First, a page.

Judy Wood is a highly respected activist in Los Angeles who has been practicing immigration law for more than 30 years. She earned the nickname "Saint Judy" from the many women and men who felt she saved their lives by her dogged diligence in cases involving deportation. Or as a profile on a March 3, 2019, segment of CBS News put it:
"The one thing everybody says about Judy Wood is that she never gives up. Maybe she's no saint, but she certainly seems to have found her calling."
" 'I think that, if you have faith, and you do what's right, and you keep doing it, and you give your life to it, you will succeed,' she said. 'You will change the nature of life on the planet. I really believe that.' "
In this ethically rich and emotionally literate film directed by Sean Hanish, Emmy-nominated Michelle Monoghan gives the best performance of her career. She plays Judy Wood, a smart, sassy, and zealous lawyer who has left her work as a public defender and moved with her son to Los Angeles. She goes to work for Ray Hernandez (Alfred Molina) who has file cabinets filled with immigrants' cases everyone considers "lost causes."
Wood's first client is Asefa (Leem Lubany) who has been drugged while being held in a detention center. She was an activist in Afghanistan who started a school for girls and during a protest march was taken away by the Taliban. After release she sought asylum in the United States. After getting her off the drug treatment and listening to her story, Wood decides that her case to stay in the country can be won. But when they go before a sensitive immigration judge (Alfre Woodard) and the government's counsel (Common), things do not go as well as everyone had hoped.
Word gets around about Wood's kind-hearted and compassionate treatment of clients and soon she has more than she can handle including a man escaping Taliban persecution for his unorthodox religious beliefs, a child soldier with PTSD, a licensed doctor working in a food truck because he doesn't have a work visa, and a father torn apart from his family. Meanwhile, Ford has her own private battles to deal with — her sarcastic ex-husband's influence over their son and not having enough money to pay her office bills. As in her cases, she perseveres with hope that things will eventually turn out all right.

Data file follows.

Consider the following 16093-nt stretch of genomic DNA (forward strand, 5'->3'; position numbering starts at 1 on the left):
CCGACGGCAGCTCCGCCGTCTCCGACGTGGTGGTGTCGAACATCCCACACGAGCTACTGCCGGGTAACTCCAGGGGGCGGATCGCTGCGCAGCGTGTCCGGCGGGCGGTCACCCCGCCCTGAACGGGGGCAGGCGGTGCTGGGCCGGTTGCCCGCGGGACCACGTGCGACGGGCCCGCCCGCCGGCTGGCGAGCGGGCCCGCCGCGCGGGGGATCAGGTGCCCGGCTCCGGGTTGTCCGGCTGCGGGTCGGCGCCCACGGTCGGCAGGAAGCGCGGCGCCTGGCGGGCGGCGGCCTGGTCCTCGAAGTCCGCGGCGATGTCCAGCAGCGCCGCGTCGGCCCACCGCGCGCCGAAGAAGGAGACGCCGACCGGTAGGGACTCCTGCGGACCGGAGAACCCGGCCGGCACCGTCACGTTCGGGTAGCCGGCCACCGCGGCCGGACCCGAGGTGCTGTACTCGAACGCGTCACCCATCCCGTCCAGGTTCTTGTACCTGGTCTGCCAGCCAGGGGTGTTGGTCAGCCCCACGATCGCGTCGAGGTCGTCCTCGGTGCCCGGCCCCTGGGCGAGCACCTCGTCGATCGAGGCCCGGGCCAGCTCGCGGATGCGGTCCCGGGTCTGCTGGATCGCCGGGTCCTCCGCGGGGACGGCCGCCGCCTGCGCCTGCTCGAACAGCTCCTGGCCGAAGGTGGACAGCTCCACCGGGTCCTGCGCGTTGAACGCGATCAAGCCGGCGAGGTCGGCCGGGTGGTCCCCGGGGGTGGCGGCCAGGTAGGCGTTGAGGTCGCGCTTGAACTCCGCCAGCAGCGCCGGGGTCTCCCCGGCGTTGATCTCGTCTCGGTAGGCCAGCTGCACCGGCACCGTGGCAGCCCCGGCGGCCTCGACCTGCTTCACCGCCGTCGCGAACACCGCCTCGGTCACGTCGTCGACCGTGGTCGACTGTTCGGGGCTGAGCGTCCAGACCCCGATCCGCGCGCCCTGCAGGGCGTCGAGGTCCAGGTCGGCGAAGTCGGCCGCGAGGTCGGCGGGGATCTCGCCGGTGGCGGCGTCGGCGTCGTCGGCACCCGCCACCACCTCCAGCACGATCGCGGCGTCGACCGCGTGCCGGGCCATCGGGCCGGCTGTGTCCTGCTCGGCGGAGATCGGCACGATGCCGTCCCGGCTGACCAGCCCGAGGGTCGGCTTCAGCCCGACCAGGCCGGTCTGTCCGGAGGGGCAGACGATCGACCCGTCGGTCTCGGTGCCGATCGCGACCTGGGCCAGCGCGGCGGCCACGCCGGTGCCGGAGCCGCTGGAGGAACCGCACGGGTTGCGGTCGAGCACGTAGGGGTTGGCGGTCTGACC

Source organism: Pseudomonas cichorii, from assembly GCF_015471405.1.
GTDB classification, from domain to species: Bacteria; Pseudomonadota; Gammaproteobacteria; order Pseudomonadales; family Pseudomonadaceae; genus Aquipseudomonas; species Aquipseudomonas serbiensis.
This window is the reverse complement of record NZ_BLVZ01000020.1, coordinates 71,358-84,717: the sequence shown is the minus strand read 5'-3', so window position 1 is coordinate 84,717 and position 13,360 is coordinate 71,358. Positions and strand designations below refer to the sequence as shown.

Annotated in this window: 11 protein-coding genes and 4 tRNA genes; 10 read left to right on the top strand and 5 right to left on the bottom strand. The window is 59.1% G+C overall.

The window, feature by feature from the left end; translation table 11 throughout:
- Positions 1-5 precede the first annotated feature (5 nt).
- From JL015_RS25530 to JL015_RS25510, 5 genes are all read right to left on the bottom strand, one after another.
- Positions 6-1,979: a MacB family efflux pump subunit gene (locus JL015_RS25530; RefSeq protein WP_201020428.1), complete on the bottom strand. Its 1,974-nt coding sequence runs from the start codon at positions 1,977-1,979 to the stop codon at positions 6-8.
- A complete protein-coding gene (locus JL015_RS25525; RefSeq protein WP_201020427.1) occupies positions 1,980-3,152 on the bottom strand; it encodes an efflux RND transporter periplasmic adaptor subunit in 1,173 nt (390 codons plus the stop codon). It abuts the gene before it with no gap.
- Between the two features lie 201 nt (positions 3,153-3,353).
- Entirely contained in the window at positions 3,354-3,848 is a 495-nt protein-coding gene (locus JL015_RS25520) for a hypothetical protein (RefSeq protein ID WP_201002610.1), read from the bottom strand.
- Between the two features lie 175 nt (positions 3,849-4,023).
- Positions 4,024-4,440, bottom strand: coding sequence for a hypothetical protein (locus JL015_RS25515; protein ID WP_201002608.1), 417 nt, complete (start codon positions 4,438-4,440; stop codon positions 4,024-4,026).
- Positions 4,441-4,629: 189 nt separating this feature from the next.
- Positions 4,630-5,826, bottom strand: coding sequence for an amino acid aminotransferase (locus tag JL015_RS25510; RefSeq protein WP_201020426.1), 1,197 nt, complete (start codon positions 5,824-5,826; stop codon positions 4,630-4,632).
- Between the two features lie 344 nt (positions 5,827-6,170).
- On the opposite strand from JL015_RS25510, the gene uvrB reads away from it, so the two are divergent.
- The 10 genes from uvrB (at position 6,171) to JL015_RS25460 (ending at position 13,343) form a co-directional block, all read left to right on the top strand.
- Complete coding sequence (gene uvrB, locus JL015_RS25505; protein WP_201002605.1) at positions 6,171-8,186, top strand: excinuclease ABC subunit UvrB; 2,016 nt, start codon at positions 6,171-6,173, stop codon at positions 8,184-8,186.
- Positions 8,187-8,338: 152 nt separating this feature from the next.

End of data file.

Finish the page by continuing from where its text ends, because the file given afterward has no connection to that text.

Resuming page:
Each us has experienced the emotion of elevation. It is activated in us when we are stirred or deeply moved by the good deeds of others. There are many examples of this from seeing a person on a train give their seat to an elderly person, volunteers collecting food for the homeless, or a lifeguard saving a drowning person. While attending to these acts of caring our hearts brighten up, and we can feel glad and relieved.
In "Wired to be Inspired" in Greater Good Magazine, Jonathan Haid states:
"I believe we cannot have a full understanding of human morality until we can explain why and how human beings are so powerfully affected by the sight of a stranger helping another stranger. For the past several years. I have studied this feeling, which I call 'elevation.' I have defined elevation as a warm, uplifting feeling that people experience when they see unexpected acts of human goodness, kindness, courage, or compassion. It makes a person want to help others and to become a better person himself or herself."
We had feelings of elavation while watching Saint Judy. It was refreshing to see them affirmed by Haid and not labelled as sentimental, sappy, or trivial. The earnest and sobering screenplay by Dmitry Portnoy vividly shows how Ford's passion and kindness is "caught" by others, including her boss Ray who gets back in touch with the radical concern for others he acted upon in his youth. Also transformed by elevation is the counsel on behalf of the state who comes over to Ford's perspective.
We felt elevation when we realized the far-reaching impact of Wood's arguments in Asefa's case. If she is able to establish that although women are not a minority or recognized as a protected class that is routinely given asylum, when they are persecuted for standing up for the rights of women, they are deserving of asylum as political activists. Our hearts jumped when we realized that a win in this complicated case could change the future for women all over the world.